Adjust the limits of agent’s power

This was originally published on Monday, September 21, 2015, in the Pacific Daily News.  Click here to subscribe to the PDN.

Question: I am a single mother and just started a new job. My job will require me to travel frequently. I will be leaving my daughter with my parents who will also be house sitting for me. I know that I should leave a power of attorney for them but I am not sure what type.

Answer: Congratulations on your new job! You are smart to think about getting a power of attorney. If something should happen to you, your daughter, or even your house, you need someone there to make decisions for you. There are several types of powers of attorney and which one you choose depends on how much power you want to give the agent(s), the person/people you give permission to carry out your wishes.

  • General Power of Attorney. This is the broadest type of authorization you can give to your agent. A general power of attorney can be part of an estate plan as well. A power of attorney can include the buying and selling of property, managing your real estate, or taking care of financial decisions. A general power of attorney can give your agent the authority to file your taxes. It can also include the power to represent you in a court of law. Because this legal document is very powerful you need to appoint someone whom you trust.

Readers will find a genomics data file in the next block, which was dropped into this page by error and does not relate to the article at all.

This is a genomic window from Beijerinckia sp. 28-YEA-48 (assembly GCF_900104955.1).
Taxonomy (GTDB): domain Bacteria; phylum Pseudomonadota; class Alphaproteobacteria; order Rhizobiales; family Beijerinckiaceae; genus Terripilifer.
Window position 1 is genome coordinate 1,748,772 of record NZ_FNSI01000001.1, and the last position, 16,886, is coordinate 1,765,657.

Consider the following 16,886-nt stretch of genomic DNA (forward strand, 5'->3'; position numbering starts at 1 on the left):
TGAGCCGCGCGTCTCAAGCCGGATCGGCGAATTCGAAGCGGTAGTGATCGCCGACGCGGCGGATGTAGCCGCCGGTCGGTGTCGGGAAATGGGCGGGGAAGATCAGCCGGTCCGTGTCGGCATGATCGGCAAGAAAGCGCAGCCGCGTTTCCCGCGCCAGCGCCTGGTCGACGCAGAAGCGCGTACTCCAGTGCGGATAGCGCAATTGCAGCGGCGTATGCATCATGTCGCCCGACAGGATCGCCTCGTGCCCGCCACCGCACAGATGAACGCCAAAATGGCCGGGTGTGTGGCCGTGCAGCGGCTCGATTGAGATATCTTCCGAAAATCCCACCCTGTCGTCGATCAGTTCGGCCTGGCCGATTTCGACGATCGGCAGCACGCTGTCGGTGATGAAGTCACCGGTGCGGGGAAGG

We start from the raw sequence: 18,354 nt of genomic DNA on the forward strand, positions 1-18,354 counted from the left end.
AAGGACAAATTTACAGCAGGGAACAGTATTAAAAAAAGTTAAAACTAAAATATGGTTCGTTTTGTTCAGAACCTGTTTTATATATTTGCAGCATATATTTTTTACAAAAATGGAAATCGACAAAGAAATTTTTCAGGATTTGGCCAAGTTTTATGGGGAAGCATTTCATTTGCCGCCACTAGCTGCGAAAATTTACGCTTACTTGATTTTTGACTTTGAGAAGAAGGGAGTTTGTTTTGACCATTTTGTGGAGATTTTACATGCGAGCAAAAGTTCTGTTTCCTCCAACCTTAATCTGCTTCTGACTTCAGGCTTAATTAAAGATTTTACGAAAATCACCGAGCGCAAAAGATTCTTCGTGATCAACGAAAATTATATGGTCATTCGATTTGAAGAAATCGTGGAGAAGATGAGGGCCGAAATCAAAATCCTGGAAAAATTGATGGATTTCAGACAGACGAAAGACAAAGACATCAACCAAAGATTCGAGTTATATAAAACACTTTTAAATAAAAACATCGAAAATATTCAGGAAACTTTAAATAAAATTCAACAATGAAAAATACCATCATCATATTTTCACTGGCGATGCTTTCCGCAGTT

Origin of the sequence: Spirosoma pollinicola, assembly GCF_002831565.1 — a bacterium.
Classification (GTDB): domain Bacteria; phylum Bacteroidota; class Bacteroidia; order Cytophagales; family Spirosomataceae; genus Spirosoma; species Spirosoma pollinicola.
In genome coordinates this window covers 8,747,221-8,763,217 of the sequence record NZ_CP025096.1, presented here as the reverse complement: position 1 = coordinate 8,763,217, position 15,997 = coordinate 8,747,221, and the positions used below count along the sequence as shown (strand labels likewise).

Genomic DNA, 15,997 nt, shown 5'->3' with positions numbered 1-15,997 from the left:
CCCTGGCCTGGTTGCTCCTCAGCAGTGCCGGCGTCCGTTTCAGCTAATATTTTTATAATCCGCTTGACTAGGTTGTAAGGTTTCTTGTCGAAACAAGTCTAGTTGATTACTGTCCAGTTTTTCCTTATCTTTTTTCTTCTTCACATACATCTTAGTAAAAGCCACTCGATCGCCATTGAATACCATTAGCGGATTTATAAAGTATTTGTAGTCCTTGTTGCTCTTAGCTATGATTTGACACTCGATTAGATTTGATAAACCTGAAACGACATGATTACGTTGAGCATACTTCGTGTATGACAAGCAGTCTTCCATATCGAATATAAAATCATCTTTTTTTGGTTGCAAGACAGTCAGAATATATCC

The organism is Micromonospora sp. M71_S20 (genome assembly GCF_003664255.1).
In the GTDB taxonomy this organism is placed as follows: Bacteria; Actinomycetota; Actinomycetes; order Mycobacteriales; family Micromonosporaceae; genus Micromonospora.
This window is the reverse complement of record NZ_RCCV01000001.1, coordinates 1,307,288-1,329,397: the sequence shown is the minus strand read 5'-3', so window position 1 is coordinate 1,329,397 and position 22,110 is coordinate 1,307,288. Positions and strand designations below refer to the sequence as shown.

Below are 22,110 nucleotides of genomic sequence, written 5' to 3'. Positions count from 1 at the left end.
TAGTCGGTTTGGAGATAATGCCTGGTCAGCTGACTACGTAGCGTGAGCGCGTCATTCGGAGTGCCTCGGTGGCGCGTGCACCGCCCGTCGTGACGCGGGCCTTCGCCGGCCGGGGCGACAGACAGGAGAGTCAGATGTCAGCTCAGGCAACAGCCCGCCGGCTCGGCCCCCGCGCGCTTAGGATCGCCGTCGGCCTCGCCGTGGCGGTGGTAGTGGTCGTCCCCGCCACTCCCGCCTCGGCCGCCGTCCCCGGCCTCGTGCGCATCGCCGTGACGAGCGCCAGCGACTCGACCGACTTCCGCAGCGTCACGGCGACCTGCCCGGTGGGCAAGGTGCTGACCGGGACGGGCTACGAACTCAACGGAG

• Special or Limited Power of Attorney. Gives the agent the authority to act on your behalf on specific situations. It can cover most of what a general power of attorney covers but narrows the scope to what authorization your agent has. You can give your agent authorization to care for your home but not sell it. You can have more than one special power of attorney to the same agent for different situations.
  • Conventional Power of Attorney. Most standard power of attorneys fall under this category. The agent has power from the time the document is signed until the principal becomes mentally incapacitated.
  • Durable Power of Attorney. This gives your agent the right to make decisions if you become incapacitated or pass away. A general and special power of attorney can be made a durable power of attorney. If your power of attorney does not specifically say that it is “durable” then your agent can only exercise the power you have. In other words, if you have an accident and slip into a comma your agent cannot sign to sell your home since you are not able to do so yourself.

Michael Camacho is president and chief executive officer of Personal Finance Center. He has more than 20 years of experience in retail banking and at financial institutions in Guam and Hawaii. If there is a topic you’d like Michael to cover, please email him at moneymattersguam@yahoo.com and read past columns at the Money Matters blog at www.moneymattersguam.wordpress.com.

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